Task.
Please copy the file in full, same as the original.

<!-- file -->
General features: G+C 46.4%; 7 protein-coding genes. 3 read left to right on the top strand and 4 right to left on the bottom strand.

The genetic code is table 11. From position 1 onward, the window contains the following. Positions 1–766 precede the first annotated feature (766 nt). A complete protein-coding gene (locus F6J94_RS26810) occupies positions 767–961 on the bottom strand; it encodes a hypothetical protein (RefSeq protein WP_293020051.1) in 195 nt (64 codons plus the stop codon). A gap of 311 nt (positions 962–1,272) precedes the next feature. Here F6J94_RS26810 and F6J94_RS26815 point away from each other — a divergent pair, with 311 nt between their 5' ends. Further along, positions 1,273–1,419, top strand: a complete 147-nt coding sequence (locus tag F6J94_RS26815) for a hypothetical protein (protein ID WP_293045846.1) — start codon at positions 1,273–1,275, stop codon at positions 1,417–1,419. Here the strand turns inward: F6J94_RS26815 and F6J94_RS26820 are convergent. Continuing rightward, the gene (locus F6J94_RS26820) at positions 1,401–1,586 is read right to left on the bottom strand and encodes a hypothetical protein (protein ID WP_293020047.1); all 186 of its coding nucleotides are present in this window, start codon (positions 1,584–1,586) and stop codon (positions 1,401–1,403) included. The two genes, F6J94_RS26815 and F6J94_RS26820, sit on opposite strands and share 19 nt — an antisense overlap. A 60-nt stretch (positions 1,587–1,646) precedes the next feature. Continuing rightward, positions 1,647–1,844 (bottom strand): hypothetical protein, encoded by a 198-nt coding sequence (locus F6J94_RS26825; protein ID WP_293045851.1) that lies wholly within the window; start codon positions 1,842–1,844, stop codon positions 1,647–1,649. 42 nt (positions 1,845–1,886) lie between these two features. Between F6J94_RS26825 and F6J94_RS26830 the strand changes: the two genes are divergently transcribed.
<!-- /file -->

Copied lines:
General features: G+C 46.4%; 7 protein-coding genes. 3 read left to right on the top strand and 4 right to left on the bottom strand.

The genetic code is table 11. From position 1 onward, the window contains the following. Positions 1–766 precede the first annotated feature (766 nt). A complete protein-coding gene (locus F6J94_RS26810) occupies positions 767–961 on the bottom strand; it encodes a hypothetical protein (RefSeq protein WP_293020051.1) in 195 nt (64 codons plus the stop codon). A gap of 311 nt (positions 962–1,272) precedes the next feature. Here F6J94_RS26810 and F6J94_RS26815 point away from each other — a divergent pair, with 311 nt between their 5' ends. Further along, positions 1,273–1,419, top strand: a complete 147-nt coding sequence (locus tag F6J94_RS26815) for a hypothetical protein (protein ID WP_293045846.1) — start codon at positions 1,273–1,275, stop codon at positions 1,417–1,419. Here the strand turns inward: F6J94_RS26815 and F6J94_RS26820 are convergent. Continuing rightward, the gene (locus F6J94_RS26820) at positions 1,401–1,586 is read right to left on the bottom strand and encodes a hypothetical protein (protein ID WP_293020047.1); all 186 of its coding nucleotides are present in this window, start codon (positions 1,584–1,586) and stop codon (positions 1,401–1,403) included. The two genes, F6J94_RS26815 and F6J94_RS26820, sit on opposite strands and share 19 nt — an antisense overlap. A 60-nt stretch (positions 1,587–1,646) precedes the next feature. Continuing rightward, positions 1,647–1,844 (bottom strand): hypothetical protein, encoded by a 198-nt coding sequence (locus F6J94_RS26825; protein ID WP_293045851.1) that lies wholly within the window; start codon positions 1,842–1,844, stop codon positions 1,647–1,649. 42 nt (positions 1,845–1,886) lie between these two features. Between F6J94_RS26825 and F6J94_RS26830 the strand changes: the two genes are divergently transcribed.